Attorney General candidates disagree on ER medical care

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On August 2, the US Department of Justice (DOJ) filed its first complaint in the nation against a state law preventing women from receiving necessary emergency care when their life is threatened by dangerous pregnancy complications. Idaho law makes it a criminal offense, with a mandatory minimum jail term of two years, for anyone performing or witnessing an abortion. The The DOJ correctly asserts that Idaho law “preventively criminalizes all abortions…even when denial of care is likely to result in the death of the patient.

A doctor can be sued even if an abortion procedure was essential to save the life of an emergency room patient. Physician can escape jail time and license revocation only by convincing a jury that the abortion was necessary to prevent the death of the pregnant woman or if the pregnancy resulted from reported rape or incest to law enforcement.

The DOJ claims Idaho law conflicts with a federal law called the Emergency Medical Treatment and Labor Act (EMTALA), which requires hospitals receiving Medicare funding to provide emergency care to those presenting to emergency rooms with conditions which seriously compromise their health. Emergency conditions include dangerous pregnancy complications such as ectopic pregnancy which can lead to life-threatening hemorrhage, sepsis which can lead to organ failure, and life-threatening eclampsia. The DOJ is seeking a court ruling that the law cannot apply to emergencies.

The main problem with the law is that it was poorly drafted and hastily passed without any informed medical input. Virtually no consideration has been given to the serious problems facing doctors, lawyers and courts in interpreting and applying sloppy and ambiguous wording.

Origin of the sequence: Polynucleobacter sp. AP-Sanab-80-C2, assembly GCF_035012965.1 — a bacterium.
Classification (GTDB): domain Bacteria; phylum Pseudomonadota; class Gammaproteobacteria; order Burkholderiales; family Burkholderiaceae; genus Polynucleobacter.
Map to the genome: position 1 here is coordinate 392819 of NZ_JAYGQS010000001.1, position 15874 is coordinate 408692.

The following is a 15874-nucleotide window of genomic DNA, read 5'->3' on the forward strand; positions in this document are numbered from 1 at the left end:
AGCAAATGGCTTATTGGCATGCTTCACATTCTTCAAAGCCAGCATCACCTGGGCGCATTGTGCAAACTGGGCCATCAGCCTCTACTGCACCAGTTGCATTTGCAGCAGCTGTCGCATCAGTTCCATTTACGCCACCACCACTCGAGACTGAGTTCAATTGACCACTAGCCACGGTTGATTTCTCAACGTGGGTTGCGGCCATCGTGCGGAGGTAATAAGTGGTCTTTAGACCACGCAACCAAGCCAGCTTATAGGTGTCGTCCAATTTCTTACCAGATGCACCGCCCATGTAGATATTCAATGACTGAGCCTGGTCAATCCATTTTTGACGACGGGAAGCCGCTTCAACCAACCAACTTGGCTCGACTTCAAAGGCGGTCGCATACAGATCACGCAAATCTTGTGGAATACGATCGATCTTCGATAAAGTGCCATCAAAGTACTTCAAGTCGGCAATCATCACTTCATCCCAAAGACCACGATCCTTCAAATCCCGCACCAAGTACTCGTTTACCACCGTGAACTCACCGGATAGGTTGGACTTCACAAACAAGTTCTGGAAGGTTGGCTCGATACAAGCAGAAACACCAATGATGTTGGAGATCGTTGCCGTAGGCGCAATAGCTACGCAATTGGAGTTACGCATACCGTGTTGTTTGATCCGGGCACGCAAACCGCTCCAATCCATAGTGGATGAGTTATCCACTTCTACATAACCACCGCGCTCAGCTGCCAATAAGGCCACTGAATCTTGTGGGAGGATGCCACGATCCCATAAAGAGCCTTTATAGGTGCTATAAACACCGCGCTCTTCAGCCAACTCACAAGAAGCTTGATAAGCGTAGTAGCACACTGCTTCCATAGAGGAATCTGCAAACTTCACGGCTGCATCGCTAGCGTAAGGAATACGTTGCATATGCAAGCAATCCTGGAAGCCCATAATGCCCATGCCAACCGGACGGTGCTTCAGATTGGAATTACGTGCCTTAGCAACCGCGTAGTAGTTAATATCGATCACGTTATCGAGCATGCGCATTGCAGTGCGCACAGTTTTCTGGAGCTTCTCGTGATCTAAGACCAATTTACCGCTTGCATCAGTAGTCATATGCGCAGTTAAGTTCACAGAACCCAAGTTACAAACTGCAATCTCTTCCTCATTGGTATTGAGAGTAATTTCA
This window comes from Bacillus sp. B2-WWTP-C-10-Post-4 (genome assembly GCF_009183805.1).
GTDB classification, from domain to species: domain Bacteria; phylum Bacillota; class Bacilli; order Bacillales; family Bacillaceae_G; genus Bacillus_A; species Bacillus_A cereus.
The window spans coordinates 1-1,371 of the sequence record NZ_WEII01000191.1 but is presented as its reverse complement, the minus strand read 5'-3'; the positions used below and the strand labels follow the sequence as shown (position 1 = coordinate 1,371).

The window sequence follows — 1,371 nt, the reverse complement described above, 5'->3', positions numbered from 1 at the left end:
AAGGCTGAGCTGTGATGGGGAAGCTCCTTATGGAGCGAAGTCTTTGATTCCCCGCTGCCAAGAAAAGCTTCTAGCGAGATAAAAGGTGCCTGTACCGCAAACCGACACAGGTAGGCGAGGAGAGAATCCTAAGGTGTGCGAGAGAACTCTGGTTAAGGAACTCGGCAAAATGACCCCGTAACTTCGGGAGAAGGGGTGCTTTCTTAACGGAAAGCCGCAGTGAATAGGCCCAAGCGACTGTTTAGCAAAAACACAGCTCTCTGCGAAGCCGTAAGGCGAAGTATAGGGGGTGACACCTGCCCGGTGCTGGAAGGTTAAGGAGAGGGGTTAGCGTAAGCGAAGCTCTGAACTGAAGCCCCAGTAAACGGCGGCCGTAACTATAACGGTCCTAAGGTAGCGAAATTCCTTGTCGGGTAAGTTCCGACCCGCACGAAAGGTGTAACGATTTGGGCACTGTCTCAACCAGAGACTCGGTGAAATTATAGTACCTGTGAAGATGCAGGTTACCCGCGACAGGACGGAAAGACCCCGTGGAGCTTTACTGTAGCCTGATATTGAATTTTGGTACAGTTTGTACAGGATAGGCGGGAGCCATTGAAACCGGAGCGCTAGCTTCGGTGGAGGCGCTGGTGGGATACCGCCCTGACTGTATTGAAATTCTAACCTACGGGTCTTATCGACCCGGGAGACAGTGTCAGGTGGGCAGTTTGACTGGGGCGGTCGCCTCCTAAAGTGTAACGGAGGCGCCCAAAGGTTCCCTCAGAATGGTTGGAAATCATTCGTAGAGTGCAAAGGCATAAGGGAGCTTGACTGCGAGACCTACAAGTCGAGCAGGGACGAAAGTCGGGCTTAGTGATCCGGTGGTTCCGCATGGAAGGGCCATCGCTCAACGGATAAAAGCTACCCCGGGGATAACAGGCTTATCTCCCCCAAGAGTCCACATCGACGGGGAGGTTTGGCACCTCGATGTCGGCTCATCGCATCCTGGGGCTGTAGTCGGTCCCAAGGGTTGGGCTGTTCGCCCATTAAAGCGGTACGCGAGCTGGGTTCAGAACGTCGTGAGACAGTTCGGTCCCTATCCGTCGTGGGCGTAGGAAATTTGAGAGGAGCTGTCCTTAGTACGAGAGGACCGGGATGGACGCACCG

Raul Labrador, the Republican candidate for attorney general, strongly supports the law and has opposed the ER trial. He told the Idaho Press, “The people of Idaho understand better than ever why we need a strong attorney general who will stand up to DC’s bullies and defend Idaho’s duly enacted laws. Idaho respects life. Our elected officials in Idaho have enacted strong pro-life laws to uphold the rights of the unborn child. By filing this lawsuit, the Biden administration seeks to replace the will of the citizens of Idaho with President Biden’s pro-abortion priorities.

Labrador’s opponent, Tom Arkoosh, replied, “It’s not enough to rant about the federal government’s overreach, like my opponent. The best attorney in the state must have a clear view of a case like this and arrive at the answer that best serves the state and its people. I said there was no valid legal defense in this case. Nor is there a moral or ethical defense against a law that would deprive women of emergency health care and expose emergency room workers to criminal prosecution. If I were Idaho’s attorney general, I would negotiate a settlement that would allow the emergency physician, with the consent of the patient, to provide medically necessary care without fear of prosecution.

On August 25, the judge issued a decision that reflects Tom Arkoosh’s legal analysis of the case. The ban on abortion will not be applied to emergencies until the judge has issued a final decision on the merits. The judge indicated that the DOJ would likely prevail in the case. The people of Idaho can judge for themselves which candidate assessed this case in a legal, ethical, and common-sense manner.

Jim Jones is a Vietnam veteran who served 8 years as Idaho Attorney General (1983-1991) and 12 years as an Idaho Supreme Court Justice (2005-2017). He is treasurer of the Arkoosh campaign.

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